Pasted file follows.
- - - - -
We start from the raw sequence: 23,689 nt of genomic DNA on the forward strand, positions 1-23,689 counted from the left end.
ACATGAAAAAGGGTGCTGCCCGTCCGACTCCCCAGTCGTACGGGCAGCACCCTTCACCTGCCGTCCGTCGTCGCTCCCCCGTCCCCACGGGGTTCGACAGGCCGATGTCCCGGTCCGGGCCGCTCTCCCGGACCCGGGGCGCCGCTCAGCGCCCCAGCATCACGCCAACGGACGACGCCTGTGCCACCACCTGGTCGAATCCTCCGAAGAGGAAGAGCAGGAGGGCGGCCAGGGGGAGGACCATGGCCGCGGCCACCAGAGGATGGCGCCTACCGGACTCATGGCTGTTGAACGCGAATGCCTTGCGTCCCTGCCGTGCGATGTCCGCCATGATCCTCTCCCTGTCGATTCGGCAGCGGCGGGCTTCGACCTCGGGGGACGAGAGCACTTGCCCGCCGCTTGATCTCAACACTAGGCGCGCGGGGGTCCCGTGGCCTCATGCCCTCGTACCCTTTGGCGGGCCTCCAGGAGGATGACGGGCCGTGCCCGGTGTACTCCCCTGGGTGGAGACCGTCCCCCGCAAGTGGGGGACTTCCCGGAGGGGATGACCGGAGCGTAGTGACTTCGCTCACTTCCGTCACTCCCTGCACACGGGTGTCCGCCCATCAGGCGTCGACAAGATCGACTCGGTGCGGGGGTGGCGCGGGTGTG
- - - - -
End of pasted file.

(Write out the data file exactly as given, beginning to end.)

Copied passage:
We start from the raw sequence: 23,689 nt of genomic DNA on the forward strand, positions 1-23,689 counted from the left end.
ACATGAAAAAGGGTGCTGCCCGTCCGACTCCCCAGTCGTACGGGCAGCACCCTTCACCTGCCGTCCGTCGTCGCTCCCCCGTCCCCACGGGGTTCGACAGGCCGATGTCCCGGTCCGGGCCGCTCTCCCGGACCCGGGGCGCCGCTCAGCGCCCCAGCATCACGCCAACGGACGACGCCTGTGCCACCACCTGGTCGAATCCTCCGAAGAGGAAGAGCAGGAGGGCGGCCAGGGGGAGGACCATGGCCGCGGCCACCAGAGGATGGCGCCTACCGGACTCATGGCTGTTGAACGCGAATGCCTTGCGTCCCTGCCGTGCGATGTCCGCCATGATCCTCTCCCTGTCGATTCGGCAGCGGCGGGCTTCGACCTCGGGGGACGAGAGCACTTGCCCGCCGCTTGATCTCAACACTAGGCGCGCGGGGGTCCCGTGGCCTCATGCCCTCGTACCCTTTGGCGGGCCTCCAGGAGGATGACGGGCCGTGCCCGGTGTACTCCCCTGGGTGGAGACCGTCCCCCGCAAGTGGGGGACTTCCCGGAGGGGATGACCGGAGCGTAGTGACTTCGCTCACTTCCGTCACTCCCTGCACACGGGTGTCCGCCCATCAGGCGTCGACAAGATCGACTCGGTGCGGGGGTGGCGCGGGTGTG